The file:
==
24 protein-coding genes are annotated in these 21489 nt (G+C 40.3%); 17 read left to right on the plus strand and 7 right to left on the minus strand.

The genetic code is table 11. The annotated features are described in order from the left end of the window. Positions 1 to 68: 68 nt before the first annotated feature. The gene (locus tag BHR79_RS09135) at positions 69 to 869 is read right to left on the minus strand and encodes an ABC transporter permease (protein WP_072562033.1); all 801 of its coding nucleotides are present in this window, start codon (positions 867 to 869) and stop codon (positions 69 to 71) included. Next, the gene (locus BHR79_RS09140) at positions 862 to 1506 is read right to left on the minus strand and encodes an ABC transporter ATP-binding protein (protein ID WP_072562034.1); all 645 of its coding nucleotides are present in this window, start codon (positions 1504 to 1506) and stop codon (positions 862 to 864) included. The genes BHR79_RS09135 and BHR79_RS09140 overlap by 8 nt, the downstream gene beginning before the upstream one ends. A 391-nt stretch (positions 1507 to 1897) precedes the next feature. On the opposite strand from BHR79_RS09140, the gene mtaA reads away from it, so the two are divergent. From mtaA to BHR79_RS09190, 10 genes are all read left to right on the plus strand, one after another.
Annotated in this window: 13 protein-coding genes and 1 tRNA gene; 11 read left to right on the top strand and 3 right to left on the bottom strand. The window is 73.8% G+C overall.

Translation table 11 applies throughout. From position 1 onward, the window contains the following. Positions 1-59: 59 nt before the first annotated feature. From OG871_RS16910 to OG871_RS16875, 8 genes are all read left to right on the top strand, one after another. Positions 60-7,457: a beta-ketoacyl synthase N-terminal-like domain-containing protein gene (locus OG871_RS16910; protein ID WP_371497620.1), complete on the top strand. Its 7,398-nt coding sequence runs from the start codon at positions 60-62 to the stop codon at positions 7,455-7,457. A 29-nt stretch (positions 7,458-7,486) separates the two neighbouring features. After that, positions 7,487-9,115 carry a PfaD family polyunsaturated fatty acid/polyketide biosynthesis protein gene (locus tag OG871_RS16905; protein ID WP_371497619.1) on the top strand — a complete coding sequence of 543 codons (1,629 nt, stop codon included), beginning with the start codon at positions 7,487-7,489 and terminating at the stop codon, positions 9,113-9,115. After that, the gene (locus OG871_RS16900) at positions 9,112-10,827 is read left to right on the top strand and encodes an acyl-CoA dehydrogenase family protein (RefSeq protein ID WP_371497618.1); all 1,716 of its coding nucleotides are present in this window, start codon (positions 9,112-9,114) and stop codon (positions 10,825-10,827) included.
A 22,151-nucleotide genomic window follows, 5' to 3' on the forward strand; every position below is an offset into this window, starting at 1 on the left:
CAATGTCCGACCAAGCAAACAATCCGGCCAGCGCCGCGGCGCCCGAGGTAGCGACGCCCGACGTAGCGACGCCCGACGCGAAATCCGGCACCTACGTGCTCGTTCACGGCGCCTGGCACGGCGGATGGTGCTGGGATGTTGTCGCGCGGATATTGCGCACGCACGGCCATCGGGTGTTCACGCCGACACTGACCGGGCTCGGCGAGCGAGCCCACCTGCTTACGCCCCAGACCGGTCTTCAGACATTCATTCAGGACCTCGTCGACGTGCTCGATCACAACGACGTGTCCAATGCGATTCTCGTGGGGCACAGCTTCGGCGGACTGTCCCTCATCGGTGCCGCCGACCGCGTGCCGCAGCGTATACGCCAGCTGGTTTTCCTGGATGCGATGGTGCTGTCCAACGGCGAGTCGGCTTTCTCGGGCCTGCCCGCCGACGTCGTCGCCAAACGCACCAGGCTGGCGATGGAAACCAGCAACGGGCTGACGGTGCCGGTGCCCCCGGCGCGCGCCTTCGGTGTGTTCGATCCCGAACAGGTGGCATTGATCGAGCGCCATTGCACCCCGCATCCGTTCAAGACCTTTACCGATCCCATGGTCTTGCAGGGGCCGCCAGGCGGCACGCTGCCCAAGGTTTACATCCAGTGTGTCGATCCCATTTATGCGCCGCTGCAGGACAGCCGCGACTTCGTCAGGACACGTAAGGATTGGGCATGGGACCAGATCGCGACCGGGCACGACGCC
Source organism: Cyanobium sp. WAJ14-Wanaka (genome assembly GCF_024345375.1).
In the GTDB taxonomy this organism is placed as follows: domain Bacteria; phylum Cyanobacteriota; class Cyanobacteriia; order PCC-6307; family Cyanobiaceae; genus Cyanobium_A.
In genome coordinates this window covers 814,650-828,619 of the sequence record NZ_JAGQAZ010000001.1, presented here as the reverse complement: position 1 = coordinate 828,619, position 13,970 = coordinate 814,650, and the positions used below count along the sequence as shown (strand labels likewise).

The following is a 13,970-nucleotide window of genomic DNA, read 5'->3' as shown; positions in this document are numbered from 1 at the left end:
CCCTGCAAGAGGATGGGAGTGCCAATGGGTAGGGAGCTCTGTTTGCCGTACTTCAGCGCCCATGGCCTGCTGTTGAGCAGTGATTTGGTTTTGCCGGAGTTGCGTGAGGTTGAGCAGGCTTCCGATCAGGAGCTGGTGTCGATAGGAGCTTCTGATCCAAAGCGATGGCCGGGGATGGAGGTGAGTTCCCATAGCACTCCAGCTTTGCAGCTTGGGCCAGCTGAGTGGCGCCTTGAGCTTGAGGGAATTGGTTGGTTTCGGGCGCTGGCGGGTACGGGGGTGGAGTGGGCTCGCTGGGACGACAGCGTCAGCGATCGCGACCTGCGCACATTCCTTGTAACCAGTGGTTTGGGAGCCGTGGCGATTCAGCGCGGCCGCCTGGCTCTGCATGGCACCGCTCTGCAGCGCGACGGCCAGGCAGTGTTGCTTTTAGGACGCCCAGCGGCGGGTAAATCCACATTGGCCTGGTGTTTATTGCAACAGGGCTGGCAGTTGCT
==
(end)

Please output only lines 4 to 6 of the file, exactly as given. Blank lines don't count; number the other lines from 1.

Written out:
Translation table 11 applies throughout. From position 1 onward, the window contains the following. Positions 1-59: 59 nt before the first annotated feature. From OG871_RS16910 to OG871_RS16875, 8 genes are all read left to right on the top strand, one after another. Positions 60-7,457: a beta-ketoacyl synthase N-terminal-like domain-containing protein gene (locus OG871_RS16910; protein ID WP_371497620.1), complete on the top strand. Its 7,398-nt coding sequence runs from the start codon at positions 60-62 to the stop codon at positions 7,455-7,457. A 29-nt stretch (positions 7,458-7,486) separates the two neighbouring features. After that, positions 7,487-9,115 carry a PfaD family polyunsaturated fatty acid/polyketide biosynthesis protein gene (locus tag OG871_RS16905; protein ID WP_371497619.1) on the top strand — a complete coding sequence of 543 codons (1,629 nt, stop codon included), beginning with the start codon at positions 7,487-7,489 and terminating at the stop codon, positions 9,113-9,115. After that, the gene (locus OG871_RS16900) at positions 9,112-10,827 is read left to right on the top strand and encodes an acyl-CoA dehydrogenase family protein (RefSeq protein ID WP_371497618.1); all 1,716 of its coding nucleotides are present in this window, start codon (positions 9,112-9,114) and stop codon (positions 10,825-10,827) included.
A 22,151-nucleotide genomic window follows, 5' to 3' on the forward strand; every position below is an offset into this window, starting at 1 on the left:
CAATGTCCGACCAAGCAAACAATCCGGCCAGCGCCGCGGCGCCCGAGGTAGCGACGCCCGACGTAGCGACGCCCGACGCGAAATCCGGCACCTACGTGCTCGTTCACGGCGCCTGGCACGGCGGATGGTGCTGGGATGTTGTCGCGCGGATATTGCGCACGCACGGCCATCGGGTGTTCACGCCGACACTGACCGGGCTCGGCGAGCGAGCCCACCTGCTTACGCCCCAGACCGGTCTTCAGACATTCATTCAGGACCTCGTCGACGTGCTCGATCACAACGACGTGTCCAATGCGATTCTCGTGGGGCACAGCTTCGGCGGACTGTCCCTCATCGGTGCCGCCGACCGCGTGCCGCAGCGTATACGCCAGCTGGTTTTCCTGGATGCGATGGTGCTGTCCAACGGCGAGTCGGCTTTCTCGGGCCTGCCCGCCGACGTCGTCGCCAAACGCACCAGGCTGGCGATGGAAACCAGCAACGGGCTGACGGTGCCGGTGCCCCCGGCGCGCGCCTTCGGTGTGTTCGATCCCGAACAGGTGGCATTGATCGAGCGCCATTGCACCCCGCATCCGTTCAAGACCTTTACCGATCCCATGGTCTTGCAGGGGCCGCCAGGCGGCACGCTGCCCAAGGTTTACATCCAGTGTGTCGATCCCATTTATGCGCCGCTGCAGGACAGCCGCGACTTCGTCAGGACACGTAAGGATTGGGCATGGGACCAGATCGCGACCGGGCACGACGCC